Born in 1971, Chen, who lost his sight in infancy from a fever, studied acupuncture and massage, a common career for the blind in China. His first legal success came when he petitioned for and received a tax refund that his parents shouldn’t have had to pay because of his disability. In 2005, armed with allegations that officials in the city of Linyi engaged in compulsory sterilization and forced abortions, Chen took his case to the country’s capital.
From the beginning, fear of Chen characterized the government’s response. The Communist Party had "always wanted to separate the farming class from the intellectuals," said Chan Koonchung, a former magazine publisher and author of The Fat Years, a dystopian look at China’s future. "Now the farming class had its own intellectual." Local officials, presumably afraid of the negative attention, detained Chen and held him under house arrest. He managed to escape, consulting the I Ching, an ancient Chinese book of divination, to determine when would be the most auspicious time to flee. "We don’t know much about his inner world," said the Beijing-based columnist. "His story is a lot like a fairy tale, full of symbolic power."
Local officials found him in the capital, beat him, and dragged him back to Linyi; later a court in Beijing sentenced him to four years and three months in prison for the crime of "damaging property and organizing a mob to disturb traffic." International recognition for Chen came with the media attention in 2005; Time magazine named him one of its 100 most influential people in 2006; major human rights awards followed. Released from prison in 2010, he was placed under house arrest in his home village of Dongshigu and guarded by dozens of plainclothes enforcers, who prohibited outsiders from entering the village.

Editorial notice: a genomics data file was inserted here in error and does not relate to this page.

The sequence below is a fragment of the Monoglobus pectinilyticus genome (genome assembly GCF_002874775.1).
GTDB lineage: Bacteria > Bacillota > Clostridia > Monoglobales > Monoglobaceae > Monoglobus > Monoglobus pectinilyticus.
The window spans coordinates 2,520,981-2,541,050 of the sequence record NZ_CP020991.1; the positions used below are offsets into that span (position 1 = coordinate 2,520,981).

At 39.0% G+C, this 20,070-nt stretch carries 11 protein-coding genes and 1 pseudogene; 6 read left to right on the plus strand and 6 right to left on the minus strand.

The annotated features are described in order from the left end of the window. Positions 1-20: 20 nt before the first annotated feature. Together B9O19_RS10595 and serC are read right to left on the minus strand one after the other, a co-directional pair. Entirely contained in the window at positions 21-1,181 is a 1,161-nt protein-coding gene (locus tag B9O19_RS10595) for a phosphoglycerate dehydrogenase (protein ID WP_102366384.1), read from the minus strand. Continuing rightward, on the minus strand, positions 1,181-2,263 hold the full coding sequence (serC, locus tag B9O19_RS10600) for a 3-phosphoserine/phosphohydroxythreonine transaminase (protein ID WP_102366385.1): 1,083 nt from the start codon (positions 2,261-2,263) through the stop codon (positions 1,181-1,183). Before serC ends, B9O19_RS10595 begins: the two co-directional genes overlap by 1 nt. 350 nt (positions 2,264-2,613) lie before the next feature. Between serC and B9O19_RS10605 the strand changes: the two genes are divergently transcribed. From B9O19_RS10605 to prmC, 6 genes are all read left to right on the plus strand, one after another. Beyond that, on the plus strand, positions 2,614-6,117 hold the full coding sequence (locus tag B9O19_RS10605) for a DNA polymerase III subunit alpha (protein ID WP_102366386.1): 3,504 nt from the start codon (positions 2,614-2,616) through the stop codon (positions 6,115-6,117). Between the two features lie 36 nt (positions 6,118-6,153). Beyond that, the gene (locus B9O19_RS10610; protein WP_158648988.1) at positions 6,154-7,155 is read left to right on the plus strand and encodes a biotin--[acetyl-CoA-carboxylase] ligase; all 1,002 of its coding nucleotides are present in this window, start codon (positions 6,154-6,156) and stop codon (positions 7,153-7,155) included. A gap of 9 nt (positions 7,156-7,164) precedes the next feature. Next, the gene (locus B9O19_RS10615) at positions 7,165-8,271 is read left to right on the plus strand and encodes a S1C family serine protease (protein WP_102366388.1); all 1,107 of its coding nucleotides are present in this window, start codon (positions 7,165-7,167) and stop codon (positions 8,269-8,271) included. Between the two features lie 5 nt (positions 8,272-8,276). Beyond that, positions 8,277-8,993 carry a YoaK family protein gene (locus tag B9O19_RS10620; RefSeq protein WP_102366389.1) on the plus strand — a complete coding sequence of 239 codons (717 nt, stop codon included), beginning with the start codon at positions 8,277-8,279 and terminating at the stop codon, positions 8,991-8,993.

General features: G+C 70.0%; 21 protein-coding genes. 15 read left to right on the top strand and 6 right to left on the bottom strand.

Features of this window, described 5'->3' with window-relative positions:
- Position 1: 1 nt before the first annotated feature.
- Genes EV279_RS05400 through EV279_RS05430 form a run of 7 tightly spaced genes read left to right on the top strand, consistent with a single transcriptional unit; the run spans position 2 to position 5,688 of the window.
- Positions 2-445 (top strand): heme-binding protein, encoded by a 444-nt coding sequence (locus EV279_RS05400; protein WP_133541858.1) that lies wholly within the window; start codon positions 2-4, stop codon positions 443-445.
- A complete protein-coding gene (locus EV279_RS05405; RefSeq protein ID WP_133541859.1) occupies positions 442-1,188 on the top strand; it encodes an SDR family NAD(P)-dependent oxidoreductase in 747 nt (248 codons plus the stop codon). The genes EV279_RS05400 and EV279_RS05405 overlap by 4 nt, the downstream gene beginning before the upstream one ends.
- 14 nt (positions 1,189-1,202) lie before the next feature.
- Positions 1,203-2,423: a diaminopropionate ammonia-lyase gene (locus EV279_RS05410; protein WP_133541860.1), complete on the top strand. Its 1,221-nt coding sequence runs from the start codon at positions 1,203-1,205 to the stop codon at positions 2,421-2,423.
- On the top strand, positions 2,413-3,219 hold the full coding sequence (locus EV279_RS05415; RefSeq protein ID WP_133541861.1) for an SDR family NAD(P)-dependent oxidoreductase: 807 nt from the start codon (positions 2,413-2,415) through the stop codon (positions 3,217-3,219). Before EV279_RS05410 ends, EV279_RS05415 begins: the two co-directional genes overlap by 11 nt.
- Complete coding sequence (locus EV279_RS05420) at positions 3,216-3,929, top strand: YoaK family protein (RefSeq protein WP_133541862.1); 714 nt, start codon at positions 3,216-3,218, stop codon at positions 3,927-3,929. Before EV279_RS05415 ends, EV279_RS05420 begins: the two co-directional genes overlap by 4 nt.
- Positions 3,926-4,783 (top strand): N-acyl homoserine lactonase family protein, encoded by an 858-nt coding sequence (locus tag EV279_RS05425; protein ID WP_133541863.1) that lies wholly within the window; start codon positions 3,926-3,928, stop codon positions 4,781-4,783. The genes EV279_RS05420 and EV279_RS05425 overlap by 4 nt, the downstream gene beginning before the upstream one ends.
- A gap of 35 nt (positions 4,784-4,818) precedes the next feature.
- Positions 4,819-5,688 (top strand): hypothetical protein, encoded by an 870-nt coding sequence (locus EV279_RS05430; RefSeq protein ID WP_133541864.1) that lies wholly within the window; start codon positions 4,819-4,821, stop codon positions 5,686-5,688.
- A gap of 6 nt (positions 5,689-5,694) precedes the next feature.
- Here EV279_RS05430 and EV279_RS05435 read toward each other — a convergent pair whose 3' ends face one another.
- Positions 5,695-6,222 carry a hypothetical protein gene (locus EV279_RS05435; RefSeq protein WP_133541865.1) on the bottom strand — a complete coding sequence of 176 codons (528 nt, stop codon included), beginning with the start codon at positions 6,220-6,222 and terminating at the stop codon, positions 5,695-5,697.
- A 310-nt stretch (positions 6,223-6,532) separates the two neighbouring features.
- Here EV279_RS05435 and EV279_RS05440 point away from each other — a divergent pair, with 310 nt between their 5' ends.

The tale of an innocent blind man suffering injustice spread. "When I heard about this, I felt the same way that everyone in China with a conscience felt," said a Beijing-based poet who asked for anonymity. "I felt powerless, disappointed, and angry."
Brave Chinese attempted to visit him and were violently repulsed by security forces guarding his house. Batman actor Christian Bale tried to see Chen in December, telling the CNN film crew that accompanied him that he wanted to meet him to "shake his hand and say what an inspiration he is." At times cruelty descended into farce: Five disabled people reportedly attempted to visit Chen; the thugs guarding the village attacked them. Chen and his family were regularly beaten. Chan postulated that local officials had convinced some high-ranking officials in Beijing that he represented the dangerous union of urban intellectuals and peasant champions.